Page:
Students have had to adapt to a new normal in all facets of University life, from classes and clubs mostly operating over Zoom to watching home football games from a social distance at Klockner Field. Social gatherings have been forced to adjust, too.
While there are still students packing into bars and restaurants on the Corner, the pandemic has meant that more students are choosing to take their gatherings outside this fall, whether to the Lawn, University-provided tents at Observatory Hill or the Old Dorms Quad. While the University would prefer people gathering outside to inside, student behavior sometimes does not align with administrative expectations.
“We have seen outsized gatherings on the Lawn, in the tented areas outside O’Hill dining hall and in the McCormick Quad, and in a few on and off-Grounds residences,” University spokesperson Brian Coy said. “We have worked quickly to address the non-compliant behavior in each case.”
To some students, what exactly defines non-compliant behavior is not always straightforward. The University announced earlier this month that it would continue heightened COVID-19 restrictions for two additional weeks, including the five person limit on in-person gatherings. However, the limit in some spaces has been even less than that.
“I was personally sitting at the Lawn one day at a table under the tents and we were, four of us, wearing masks sitting at a table,” third-year College student Hiam Baidas said. “An Ambassador asked one of us to move because I guess the restriction was three people at a table, even though there’s the five person rule.”
RMC Events Ambassadors have been the personnel most regularly enforcing COVID-19 restrictions, though Coy noted that “they do not have any enforcement authority.” Instead, they are designed to be “highly visible and proactive” in ensuring safety around Grounds and in Charlottesville.
With respect to social distancing guidelines, their role is to “educate and encourage compliance.” If students still refuse to comply, the Ambassadors have been instructed to call either the University Police Department or Charlottesville Police, depending on the jurisdiction.
Although the onus is often put on the Ambassadors to intervene, Coy reiterated the University’s position that students and other members of the community ought to hold one another accountable for violations that they witness.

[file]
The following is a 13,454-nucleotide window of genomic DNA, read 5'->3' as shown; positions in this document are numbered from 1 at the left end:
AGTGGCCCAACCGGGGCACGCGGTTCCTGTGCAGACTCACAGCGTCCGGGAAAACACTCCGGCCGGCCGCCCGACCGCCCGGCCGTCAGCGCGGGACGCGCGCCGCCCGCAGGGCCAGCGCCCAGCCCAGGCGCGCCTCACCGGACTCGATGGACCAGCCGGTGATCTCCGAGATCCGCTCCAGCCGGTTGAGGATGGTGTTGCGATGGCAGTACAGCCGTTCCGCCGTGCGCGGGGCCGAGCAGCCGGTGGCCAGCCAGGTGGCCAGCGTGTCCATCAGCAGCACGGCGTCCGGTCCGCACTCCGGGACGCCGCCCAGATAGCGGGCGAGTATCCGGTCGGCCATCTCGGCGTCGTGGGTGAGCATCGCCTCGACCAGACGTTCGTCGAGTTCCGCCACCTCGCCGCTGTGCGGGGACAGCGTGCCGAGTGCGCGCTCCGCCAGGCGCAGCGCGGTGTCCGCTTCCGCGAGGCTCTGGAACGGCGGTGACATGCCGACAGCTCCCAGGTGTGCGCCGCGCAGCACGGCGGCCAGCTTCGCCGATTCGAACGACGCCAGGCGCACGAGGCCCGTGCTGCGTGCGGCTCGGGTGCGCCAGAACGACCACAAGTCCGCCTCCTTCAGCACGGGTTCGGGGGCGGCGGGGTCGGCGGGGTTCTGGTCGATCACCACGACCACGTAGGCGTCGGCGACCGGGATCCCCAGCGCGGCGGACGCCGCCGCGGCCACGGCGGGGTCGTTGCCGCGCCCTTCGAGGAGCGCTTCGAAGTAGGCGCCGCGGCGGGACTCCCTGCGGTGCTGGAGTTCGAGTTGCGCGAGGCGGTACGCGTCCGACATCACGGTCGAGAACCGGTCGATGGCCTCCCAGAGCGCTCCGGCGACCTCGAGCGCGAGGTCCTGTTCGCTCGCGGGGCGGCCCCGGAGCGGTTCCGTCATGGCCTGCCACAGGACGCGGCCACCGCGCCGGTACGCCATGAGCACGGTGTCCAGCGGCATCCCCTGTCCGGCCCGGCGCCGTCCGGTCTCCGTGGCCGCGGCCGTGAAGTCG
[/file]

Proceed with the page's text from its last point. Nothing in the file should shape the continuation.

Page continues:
“We have asked all members of the University community to engage each other if they see a violation occurring, as immediate, respectful feedback can often be the most effective at gaining compliance,” Coy said. “If a community member isn’t comfortable directly engaging in the moment, we urge them to promptly use Just Report It or the community reporting portal to provide us with specifics.”
First-year College Student Bridget Lee noticed that the Ambassadors and others have been monitoring students not wearing their masks, but that such reminders come off as almost too little, too late.
“I’ve seen security guards walking around the Lawn and telling people to put on their masks. I guess it’s good they’re telling people [to do that], but it only does so much because they were already not wearing them [to begin with],” Lee said.
Baidas expressed concern about what she felt to be a flawed COVID-19 enforcement and containment strategy overall and said she thinks that the University needs to ramp up testing efforts to get a better idea of asymptomatic prevalence in the student population. Yesterday, U.Va. announced that it would begin testing students living in on-Grounds residence halls every nine days or fewer. She also believes that gathering size restrictions are only as effective as their ability to be enforced.
“I don’t think we are addressing the root of the problem,” Baidas said. “We need to have better regulations of off-Grounds housing, which is definitely harder to do, but I know that a lot of the problems with COVID-19 being spread is by upperclassmen who don’t live on grounds being reckless, having apartment parties and going to different places.”
What Baidas feels off-Grounds housing might lack in enforcement mechanisms is more than made up for in on-Grounds policing, in the eyes of first-year Engineering student Miriam Morse.
“I was sitting at the corner of the tent next to O’Hill and there was no one within 20 feet of me, but a guy came over and told me I needed to put my mask on because I wasn’t eating or drinking,” Morse said. “I thought that was a little surprising because I was outside, and there was no one near me. I think the rule about having to wear a mask at all times when you’re outside is a little excessive.”
Students are currently permitted to gather in groups of no more than 10 individuals, an increase from the previous restriction of five.
The University’s Return to Grounds COVID tracker reported 11 new cases of COVID-19 since Thursday. There are currently 56 active cases in the University community. According to the dashboard, there was an average of around seven cases per day last week, including the newly reported positive test results from the weekend — a decrease from the 26 per-day average reported two weeks ago. While the University believes that cases are “leveling off,” Coy said that the heightened restrictions are necessary, and that enforcement will continue.
“Students appear to be complying, although there have been exceptions," Coy said. "We are taking formal disciplinary action against violations we deem willful and significant, rather than a simple mistake.”